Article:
On a ski trip, Dani had just nailed a beautiful run, carving her way down the mountain. Now she was hungry, and the protein bar she'd put in her jacket wasn't going to cut it. She headed for the lodge cafeteria, stripping off her hat, gloves and handwarmers and stuffing them into her pockets as she stepped into the lunch line. After refueling, she felt refreshed and ready to tackle another trail. When she stepped outside to suit up again, she reached into her pocket for her gloves--and came out with a warm, squishy, sticky, disgusting handful of chocolate-covered fabric! Apparently, the handwarmers were much more effective than the seal on the wrapping of her protein bar...
Funny or inconvenient, let's share our experiences. If you have one to share, send it to firstname.lastname@example.org.
Waiting in line at the Dollar Store, Geri overheard a conversation between the cashier and a fourteen-year-old who was cradling a dozen brightly colored 5-Hour Energy drinks. "Sorry, you can't purchase these unless you're over eighteen," declared the cashier. The male adolescent stomped away, only to return a minute or two later with an eighteen-year-old who doled out the cash. The cashier refused to allow the younger teen to walk out of the store with the bag. She told the boys that the store's video cameras register every sale. The older teen angrily grabbed the bag and walked out with it. Is anyone naive enough to think that the younger boy didn't drink the stuff?
Previous generations usually didn't become familiar with the jolting effects of a high dose of caffeine until they fell into the coffee habit in early adulthood. Now, caffeine is a lifespan experience. Stop into any Starbucks these days and you're likely to see even small children sipping sweetened, caffeinated novelty drinks like Turtle Mocha Frozen Frappuccinos while their bleary-eyed parents guzzle espressos. By adolescence, most of today's young people are seeking out even more powerful, so-called "high-energy drinks" to help rev them up and battle fatigue. What they don't realize is how damaging this can be to their health. Red Bull, Rockstar, Monster, Full Throttle and the like provide a short-term energy boost because they contain large amounts of caffeine and other stimulants. For example, a pint of an energy drink typically contains a cup and a half of sugar plus the amount of caffeine found in four or more colas. The overuse of such drinks can be especially dangerous to those with ADHD, diabetes, epilepsy, sleep issues, and eating disorders (Neuman, 2009). Those with allergies and asthma may also experience negative effects. Caffeine increases heart rate; overconsumption can lead to dehydration, nervousness, irritability, and insomnia. Parents need to be aware of the dangers of these energy drinks, especially if their children have any of the conditions listed above. Although the research is preliminary, hospitals are seeing emergency room visits due to adverse reactions, as seen in this recent Today Show segment.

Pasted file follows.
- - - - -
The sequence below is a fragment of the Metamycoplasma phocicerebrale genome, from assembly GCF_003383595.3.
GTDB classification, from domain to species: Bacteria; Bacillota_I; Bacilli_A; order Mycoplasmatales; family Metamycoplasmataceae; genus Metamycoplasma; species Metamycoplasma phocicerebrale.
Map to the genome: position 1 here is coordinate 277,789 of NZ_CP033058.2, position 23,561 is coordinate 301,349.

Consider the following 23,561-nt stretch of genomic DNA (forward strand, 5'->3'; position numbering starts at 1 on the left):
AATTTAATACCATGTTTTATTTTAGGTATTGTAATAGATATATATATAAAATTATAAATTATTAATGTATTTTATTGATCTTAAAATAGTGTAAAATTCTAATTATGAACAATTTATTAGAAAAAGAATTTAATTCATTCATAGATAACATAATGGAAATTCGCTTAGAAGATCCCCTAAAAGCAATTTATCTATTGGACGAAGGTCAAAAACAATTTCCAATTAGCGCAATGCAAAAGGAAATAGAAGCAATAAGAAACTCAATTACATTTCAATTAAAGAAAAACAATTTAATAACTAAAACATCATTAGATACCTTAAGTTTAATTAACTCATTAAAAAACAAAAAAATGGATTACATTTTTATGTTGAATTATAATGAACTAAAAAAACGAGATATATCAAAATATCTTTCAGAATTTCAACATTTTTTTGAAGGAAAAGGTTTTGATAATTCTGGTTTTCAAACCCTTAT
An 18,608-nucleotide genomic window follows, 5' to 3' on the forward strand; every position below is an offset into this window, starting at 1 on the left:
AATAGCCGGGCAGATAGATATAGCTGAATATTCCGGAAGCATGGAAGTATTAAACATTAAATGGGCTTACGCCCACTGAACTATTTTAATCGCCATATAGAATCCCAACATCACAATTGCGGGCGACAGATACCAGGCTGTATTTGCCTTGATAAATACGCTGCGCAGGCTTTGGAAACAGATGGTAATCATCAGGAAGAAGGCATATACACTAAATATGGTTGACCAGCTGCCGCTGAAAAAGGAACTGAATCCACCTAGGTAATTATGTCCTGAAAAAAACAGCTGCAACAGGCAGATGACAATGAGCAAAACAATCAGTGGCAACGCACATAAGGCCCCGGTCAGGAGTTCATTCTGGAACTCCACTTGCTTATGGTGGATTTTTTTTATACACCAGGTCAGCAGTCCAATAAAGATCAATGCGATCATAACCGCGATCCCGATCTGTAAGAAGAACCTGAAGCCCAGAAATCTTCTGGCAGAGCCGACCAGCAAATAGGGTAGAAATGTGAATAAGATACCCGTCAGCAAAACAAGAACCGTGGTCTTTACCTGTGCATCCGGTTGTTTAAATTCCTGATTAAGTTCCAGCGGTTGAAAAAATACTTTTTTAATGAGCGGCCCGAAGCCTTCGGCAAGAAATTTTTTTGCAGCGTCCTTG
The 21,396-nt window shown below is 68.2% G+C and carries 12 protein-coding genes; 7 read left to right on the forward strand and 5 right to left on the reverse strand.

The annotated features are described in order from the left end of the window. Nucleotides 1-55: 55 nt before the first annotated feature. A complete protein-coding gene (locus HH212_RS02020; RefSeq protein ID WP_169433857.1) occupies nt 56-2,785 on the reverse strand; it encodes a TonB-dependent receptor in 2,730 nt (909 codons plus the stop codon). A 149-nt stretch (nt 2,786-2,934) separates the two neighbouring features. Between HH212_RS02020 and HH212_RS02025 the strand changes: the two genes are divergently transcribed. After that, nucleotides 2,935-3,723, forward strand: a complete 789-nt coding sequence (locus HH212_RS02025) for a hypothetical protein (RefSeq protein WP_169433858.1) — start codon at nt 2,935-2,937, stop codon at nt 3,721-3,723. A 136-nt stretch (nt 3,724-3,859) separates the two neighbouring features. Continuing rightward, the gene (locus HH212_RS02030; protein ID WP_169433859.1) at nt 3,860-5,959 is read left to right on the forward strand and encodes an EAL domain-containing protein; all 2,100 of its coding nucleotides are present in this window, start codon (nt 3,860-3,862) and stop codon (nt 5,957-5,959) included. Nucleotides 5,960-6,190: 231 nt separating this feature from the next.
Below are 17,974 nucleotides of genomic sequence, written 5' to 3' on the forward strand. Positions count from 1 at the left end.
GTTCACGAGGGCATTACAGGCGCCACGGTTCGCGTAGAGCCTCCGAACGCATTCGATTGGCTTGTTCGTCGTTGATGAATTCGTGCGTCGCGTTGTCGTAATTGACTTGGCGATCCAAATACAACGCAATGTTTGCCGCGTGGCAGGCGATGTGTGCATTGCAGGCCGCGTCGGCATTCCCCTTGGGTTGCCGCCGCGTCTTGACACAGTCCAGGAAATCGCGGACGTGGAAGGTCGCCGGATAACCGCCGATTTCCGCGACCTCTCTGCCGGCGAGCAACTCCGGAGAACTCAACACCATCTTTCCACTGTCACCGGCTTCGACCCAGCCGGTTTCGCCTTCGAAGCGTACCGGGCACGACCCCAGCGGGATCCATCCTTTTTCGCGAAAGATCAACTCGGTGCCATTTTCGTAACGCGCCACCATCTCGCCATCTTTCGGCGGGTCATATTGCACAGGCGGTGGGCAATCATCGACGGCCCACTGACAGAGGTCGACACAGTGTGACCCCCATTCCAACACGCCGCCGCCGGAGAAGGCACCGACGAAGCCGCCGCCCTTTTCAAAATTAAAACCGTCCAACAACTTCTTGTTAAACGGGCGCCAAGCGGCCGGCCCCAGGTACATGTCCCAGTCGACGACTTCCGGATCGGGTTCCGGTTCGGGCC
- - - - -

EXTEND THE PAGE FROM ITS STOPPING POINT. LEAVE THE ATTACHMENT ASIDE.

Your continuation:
Parents should also pay attention to the worrisome trend of teens and twenties mixing energy drinks with alcohol. One brand, Four Loko, has attracted particularly negative attention from the Food and Drug Administration. Due to the powerful combination of ingredients (including 12 percent alcohol by volume), those who have consumed these combination beverages may not perceive that they are impaired/drunk. This can lead to further overconsumption as well as extremely dangerous drunk-driving incidents. Energy drinks alone are unhealthy enough, but when combined with alcohol, they can be lethal.
If you have concerns, take time to monitor the nature and frequency of caffeine use in your family. What kind of example are adults setting? Are children and young adults aware of the unhealthy ingredient levels and possible health problems associated with energy drinks? If family members consistently rely on coffee, soda or energy drinks to stay mentally alert and be productive, it's time to review the basics: there are no long-term substitutes for adequate sleep, nutritious food, proper hydration and regular exercise. No one will achieve optimal functioning or peace of mind until priorities change to accommodate healthy habits. The "once in a while" use of an energizing drink should not drift into an "I can't function without it" habit.